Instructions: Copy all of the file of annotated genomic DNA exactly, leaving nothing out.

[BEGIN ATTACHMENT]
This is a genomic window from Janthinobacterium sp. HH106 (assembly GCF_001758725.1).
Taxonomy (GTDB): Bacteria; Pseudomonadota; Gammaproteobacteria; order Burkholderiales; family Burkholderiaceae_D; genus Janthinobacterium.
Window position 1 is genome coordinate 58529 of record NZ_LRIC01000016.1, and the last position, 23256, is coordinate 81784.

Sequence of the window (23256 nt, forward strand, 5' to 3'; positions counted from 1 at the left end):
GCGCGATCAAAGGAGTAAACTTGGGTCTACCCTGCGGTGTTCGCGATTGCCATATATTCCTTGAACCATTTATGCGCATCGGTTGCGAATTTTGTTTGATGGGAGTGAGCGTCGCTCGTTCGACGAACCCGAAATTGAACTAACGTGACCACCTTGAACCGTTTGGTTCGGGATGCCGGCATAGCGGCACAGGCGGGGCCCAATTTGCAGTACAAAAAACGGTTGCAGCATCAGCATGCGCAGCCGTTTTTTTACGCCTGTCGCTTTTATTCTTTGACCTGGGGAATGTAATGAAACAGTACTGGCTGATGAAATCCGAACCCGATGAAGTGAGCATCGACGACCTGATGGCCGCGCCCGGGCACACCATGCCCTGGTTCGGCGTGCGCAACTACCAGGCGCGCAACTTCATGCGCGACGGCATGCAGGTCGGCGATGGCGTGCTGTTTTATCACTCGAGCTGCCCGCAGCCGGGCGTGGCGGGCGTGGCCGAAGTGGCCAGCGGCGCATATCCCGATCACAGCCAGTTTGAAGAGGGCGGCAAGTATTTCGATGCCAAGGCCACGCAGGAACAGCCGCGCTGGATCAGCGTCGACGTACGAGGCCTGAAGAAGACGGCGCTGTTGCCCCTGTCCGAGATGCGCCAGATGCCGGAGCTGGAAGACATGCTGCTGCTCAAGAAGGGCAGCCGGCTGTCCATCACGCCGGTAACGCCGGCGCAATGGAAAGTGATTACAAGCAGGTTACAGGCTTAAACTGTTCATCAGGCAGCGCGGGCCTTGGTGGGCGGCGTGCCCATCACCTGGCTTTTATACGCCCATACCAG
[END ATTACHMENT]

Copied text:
This is a genomic window from Janthinobacterium sp. HH106 (assembly GCF_001758725.1).
Taxonomy (GTDB): Bacteria; Pseudomonadota; Gammaproteobacteria; order Burkholderiales; family Burkholderiaceae_D; genus Janthinobacterium.
Window position 1 is genome coordinate 58529 of record NZ_LRIC01000016.1, and the last position, 23256, is coordinate 81784.

Sequence of the window (23256 nt, forward strand, 5' to 3'; positions counted from 1 at the left end):
GCGCGATCAAAGGAGTAAACTTGGGTCTACCCTGCGGTGTTCGCGATTGCCATATATTCCTTGAACCATTTATGCGCATCGGTTGCGAATTTTGTTTGATGGGAGTGAGCGTCGCTCGTTCGACGAACCCGAAATTGAACTAACGTGACCACCTTGAACCGTTTGGTTCGGGATGCCGGCATAGCGGCACAGGCGGGGCCCAATTTGCAGTACAAAAAACGGTTGCAGCATCAGCATGCGCAGCCGTTTTTTTACGCCTGTCGCTTTTATTCTTTGACCTGGGGAATGTAATGAAACAGTACTGGCTGATGAAATCCGAACCCGATGAAGTGAGCATCGACGACCTGATGGCCGCGCCCGGGCACACCATGCCCTGGTTCGGCGTGCGCAACTACCAGGCGCGCAACTTCATGCGCGACGGCATGCAGGTCGGCGATGGCGTGCTGTTTTATCACTCGAGCTGCCCGCAGCCGGGCGTGGCGGGCGTGGCCGAAGTGGCCAGCGGCGCATATCCCGATCACAGCCAGTTTGAAGAGGGCGGCAAGTATTTCGATGCCAAGGCCACGCAGGAACAGCCGCGCTGGATCAGCGTCGACGTACGAGGCCTGAAGAAGACGGCGCTGTTGCCCCTGTCCGAGATGCGCCAGATGCCGGAGCTGGAAGACATGCTGCTGCTCAAGAAGGGCAGCCGGCTGTCCATCACGCCGGTAACGCCGGCGCAATGGAAAGTGATTACAAGCAGGTTACAGGCTTAAACTGTTCATCAGGCAGCGCGGGCCTTGGTGGGCGGCGTGCCCATCACCTGGCTTTTATACGCCCATACCAG